In order to get your project ideas across and have them embraced by both your shareholders and team you need to create a visual impact and one way of doing this is by the use of graphs and charts. You may be tempted to use a large amount of written content but what seems like endless reams of information can lead to attention deficit and boredom whereas visual aids such as pie charts create a powerful punch; presenting concise and quickly comparable data.
When you are a PM; time is always a factor as is collaborative working so you need to orchestrate your presentation in such a way that data can be absorbed quickly and concisely. Courses for professional project managers can offer you the training to do this and this learned skill will then be an invaluable asset in your management tool kit.
Charts and graphs are visual tools that convey a lot of information quickly in a simple picture. The last thing you want to do is to make your audience work hard to understand you and the following 3 aids will help to impress your public and ensure you are a top notch communicator.
PM accreditation teaches that although the written word is important, people “get” succinct bullet points and pictures much more readily – it’s just the way the human brain works – so devising visual aids will quickly save you time, effort and money and gain quicker results. A greater first impact will lead to less explanation down the line and the more you create visual aids – the more proficient a communicator you will be.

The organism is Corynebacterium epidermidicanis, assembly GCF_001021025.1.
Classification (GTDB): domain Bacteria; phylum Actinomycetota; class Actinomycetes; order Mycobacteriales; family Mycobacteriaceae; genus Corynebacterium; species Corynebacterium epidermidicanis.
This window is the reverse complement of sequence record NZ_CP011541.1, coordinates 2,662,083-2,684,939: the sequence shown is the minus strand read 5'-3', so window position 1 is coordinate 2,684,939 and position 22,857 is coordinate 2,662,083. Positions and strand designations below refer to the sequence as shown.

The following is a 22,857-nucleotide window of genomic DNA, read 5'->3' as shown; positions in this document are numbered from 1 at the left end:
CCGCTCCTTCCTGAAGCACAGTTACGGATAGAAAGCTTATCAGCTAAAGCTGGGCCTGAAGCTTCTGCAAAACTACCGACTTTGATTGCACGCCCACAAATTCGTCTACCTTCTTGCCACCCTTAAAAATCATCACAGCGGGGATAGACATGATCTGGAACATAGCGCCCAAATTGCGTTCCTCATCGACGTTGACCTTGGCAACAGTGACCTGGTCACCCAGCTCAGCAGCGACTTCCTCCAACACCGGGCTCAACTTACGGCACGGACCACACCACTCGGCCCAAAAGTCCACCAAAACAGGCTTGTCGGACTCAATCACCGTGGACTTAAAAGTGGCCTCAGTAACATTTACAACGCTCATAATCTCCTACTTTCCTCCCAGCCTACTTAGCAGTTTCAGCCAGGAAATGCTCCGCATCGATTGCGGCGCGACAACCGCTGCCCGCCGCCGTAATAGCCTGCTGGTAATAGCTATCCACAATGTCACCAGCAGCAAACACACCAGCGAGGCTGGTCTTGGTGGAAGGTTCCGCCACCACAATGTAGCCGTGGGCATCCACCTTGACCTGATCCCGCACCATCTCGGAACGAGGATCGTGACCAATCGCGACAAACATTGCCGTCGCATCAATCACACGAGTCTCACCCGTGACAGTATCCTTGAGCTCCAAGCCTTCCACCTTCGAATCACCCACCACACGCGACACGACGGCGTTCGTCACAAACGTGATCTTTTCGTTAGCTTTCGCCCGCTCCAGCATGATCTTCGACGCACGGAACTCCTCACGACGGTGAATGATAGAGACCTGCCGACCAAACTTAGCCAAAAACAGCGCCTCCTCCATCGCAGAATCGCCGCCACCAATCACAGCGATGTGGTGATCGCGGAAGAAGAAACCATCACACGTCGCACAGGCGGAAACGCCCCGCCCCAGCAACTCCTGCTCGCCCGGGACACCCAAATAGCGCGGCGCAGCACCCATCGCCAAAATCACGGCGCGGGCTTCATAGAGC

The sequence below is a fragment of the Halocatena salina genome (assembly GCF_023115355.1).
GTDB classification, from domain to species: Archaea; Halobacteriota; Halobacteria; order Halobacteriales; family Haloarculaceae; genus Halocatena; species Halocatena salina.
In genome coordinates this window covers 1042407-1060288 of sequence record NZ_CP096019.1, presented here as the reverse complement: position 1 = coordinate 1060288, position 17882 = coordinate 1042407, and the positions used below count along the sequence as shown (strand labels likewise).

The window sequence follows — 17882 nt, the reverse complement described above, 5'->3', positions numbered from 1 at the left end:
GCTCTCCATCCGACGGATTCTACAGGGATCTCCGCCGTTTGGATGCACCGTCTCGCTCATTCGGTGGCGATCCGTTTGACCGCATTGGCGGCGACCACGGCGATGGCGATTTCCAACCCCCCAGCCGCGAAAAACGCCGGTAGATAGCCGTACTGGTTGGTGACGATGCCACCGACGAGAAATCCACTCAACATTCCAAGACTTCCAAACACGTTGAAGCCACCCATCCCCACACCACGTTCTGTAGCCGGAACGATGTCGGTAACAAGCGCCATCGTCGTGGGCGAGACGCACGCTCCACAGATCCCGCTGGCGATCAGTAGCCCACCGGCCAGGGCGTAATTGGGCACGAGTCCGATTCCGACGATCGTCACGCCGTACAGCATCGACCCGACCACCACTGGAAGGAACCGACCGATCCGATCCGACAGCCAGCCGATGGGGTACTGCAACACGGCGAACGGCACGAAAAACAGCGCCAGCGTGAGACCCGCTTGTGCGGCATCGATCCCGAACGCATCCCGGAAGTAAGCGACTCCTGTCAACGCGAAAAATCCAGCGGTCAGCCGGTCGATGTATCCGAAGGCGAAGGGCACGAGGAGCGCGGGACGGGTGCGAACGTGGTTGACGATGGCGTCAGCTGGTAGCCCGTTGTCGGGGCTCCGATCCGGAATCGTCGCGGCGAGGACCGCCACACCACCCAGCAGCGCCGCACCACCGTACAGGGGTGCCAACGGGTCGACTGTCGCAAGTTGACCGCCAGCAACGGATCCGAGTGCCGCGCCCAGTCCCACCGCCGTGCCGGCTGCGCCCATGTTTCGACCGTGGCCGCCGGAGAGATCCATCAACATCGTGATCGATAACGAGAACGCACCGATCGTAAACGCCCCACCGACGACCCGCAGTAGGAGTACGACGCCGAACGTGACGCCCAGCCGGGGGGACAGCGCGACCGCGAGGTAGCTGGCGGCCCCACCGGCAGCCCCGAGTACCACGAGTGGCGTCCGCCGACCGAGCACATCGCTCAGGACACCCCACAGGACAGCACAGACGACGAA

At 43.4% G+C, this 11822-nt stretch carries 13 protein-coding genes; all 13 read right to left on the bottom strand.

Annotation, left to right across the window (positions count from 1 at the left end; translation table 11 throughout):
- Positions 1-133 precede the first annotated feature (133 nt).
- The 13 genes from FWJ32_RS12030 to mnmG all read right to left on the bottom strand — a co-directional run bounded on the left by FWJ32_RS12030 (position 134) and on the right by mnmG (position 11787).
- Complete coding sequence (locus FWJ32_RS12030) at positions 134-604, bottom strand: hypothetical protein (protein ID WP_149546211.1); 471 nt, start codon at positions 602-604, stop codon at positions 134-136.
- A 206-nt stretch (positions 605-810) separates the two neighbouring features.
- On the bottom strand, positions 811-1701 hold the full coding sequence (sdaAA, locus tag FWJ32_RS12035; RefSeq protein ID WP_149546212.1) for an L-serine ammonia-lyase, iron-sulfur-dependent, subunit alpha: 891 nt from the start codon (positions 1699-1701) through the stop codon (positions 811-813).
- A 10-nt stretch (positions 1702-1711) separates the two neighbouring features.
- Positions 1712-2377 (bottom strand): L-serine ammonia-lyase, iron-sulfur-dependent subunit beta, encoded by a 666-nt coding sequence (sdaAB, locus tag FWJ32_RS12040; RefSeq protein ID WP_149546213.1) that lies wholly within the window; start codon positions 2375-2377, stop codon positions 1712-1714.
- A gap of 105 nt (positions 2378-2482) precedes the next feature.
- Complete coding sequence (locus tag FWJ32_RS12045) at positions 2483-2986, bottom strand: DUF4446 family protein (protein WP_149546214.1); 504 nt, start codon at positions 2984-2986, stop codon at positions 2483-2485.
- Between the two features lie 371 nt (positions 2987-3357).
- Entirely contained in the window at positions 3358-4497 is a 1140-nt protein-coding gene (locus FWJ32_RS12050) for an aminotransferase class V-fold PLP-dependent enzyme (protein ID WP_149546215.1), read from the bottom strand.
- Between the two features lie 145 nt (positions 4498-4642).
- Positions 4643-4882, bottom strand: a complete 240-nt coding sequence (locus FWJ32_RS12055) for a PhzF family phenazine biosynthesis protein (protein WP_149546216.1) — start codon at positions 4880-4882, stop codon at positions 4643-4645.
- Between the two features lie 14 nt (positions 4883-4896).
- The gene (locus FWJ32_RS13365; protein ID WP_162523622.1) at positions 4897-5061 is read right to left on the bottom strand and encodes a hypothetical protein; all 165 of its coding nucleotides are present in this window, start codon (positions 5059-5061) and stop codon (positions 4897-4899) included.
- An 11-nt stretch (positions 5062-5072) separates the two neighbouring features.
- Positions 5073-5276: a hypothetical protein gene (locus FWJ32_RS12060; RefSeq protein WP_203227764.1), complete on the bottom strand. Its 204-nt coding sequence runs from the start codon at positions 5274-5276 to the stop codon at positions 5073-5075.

So what are the 3 most common aids to use?
The bar graph
Pretty much everyone is au fait with bar graphs that provide instantly comparable information. Items can be quickly compared against each other with just a quick glance and the differences shown in the relative sizes of the different bars. Bullet lists can present the same information but the eye has to work down the list to absorb the data whereas a graph will ensure the same information has much greater impact.
The line graph
This is an invaluable visual aid when you want to present information that has changed over time meaning that the audience can literally see the history of the data and track significant points along the lines. A line graph can present one line of information or several instantly comparable lines. Additional information that explains the ups and downs of the graph can also be added to give the full story.
The pie chart
Everyone loves this visual aid because it really is as easy as pie to understand! They are best used when you need to present simple data to show the different percentages of a whole. However; a series of pie charts can be used to convey more information gathered over time or for different subjects.
Presenting your project well is essential to engagement from stakeholders and staff alike. Get it right and you should have all the enthusiasm you need from those involved to carry your project along.